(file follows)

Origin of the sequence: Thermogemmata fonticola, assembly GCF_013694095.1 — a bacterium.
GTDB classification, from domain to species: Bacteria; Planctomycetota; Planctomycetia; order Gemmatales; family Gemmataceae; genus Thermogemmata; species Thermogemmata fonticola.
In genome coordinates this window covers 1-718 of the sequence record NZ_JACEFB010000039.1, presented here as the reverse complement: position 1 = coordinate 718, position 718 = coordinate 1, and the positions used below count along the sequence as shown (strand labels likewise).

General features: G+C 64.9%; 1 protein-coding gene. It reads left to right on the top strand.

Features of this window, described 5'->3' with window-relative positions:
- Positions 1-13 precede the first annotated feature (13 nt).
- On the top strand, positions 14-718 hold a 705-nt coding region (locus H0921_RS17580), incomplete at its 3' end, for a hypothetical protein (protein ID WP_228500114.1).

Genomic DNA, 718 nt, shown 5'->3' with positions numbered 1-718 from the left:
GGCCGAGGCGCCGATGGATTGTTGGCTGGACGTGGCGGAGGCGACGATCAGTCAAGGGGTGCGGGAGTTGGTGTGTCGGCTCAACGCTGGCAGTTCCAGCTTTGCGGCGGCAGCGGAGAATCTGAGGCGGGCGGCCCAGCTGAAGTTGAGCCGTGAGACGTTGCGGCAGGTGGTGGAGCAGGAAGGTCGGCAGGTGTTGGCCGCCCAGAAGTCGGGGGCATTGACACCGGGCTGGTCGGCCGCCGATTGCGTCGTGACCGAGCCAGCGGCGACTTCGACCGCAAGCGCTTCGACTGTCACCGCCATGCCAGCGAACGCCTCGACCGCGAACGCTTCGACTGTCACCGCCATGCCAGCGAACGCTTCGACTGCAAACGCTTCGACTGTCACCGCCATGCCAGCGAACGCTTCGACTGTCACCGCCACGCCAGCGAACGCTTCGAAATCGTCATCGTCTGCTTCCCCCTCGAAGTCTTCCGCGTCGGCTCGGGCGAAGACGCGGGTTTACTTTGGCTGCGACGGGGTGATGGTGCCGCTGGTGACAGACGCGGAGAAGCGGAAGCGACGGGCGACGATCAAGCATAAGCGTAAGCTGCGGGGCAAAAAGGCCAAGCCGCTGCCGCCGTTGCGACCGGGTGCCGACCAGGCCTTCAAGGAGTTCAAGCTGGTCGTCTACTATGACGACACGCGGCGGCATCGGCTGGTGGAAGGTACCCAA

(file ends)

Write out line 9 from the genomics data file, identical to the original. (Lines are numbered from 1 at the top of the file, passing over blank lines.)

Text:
GGCCGAGGCGCCGATGGATTGTTGGCTGGACGTGGCGGAGGCGACGATCAGTCAAGGGGTGCGGGAGTTGGTGTGTCGGCTCAACGCTGGCAGTTCCAGCTTTGCGGCGGCAGCGGAGAATCTGAGGCGGGCGGCCCAGCTGAAGTTGAGCCGTGAGACGTTGCGGCAGGTGGTGGAGCAGGAAGGTCGGCAGGTGTTGGCCGCCCAGAAGTCGGGGGCATTGACACCGGGCTGGTCGGCCGCCGATTGCGTCGTGACCGAGCCAGCGGCGACTTCGACCGCAAGCGCTTCGACTGTCACCGCCATGCCAGCGAACGCCTCGACCGCGAACGCTTCGACTGTCACCGCCATGCCAGCGAACGCTTCGACTGCAAACGCTTCGACTGTCACCGCCATGCCAGCGAACGCTTCGACTGTCACCGCCACGCCAGCGAACGCTTCGAAATCGTCATCGTCTGCTTCCCCCTCGAAGTCTTCCGCGTCGGCTCGGGCGAAGACGCGGGTTTACTTTGGCTGCGACGGGGTGATGGTGCCGCTGGTGACAGACGCGGAGAAGCGGAAGCGACGGGCGACGATCAAGCATAAGCGTAAGCTGCGGGGCAAAAAGGCCAAGCCGCTGCCGCCGTTGCGACCGGGTGCCGACCAGGCCTTCAAGGAGTTCAAGCTGGTCGTCTACTATGACGACACGCGGCGGCATCGGCTGGTGGAAGGTACCCAA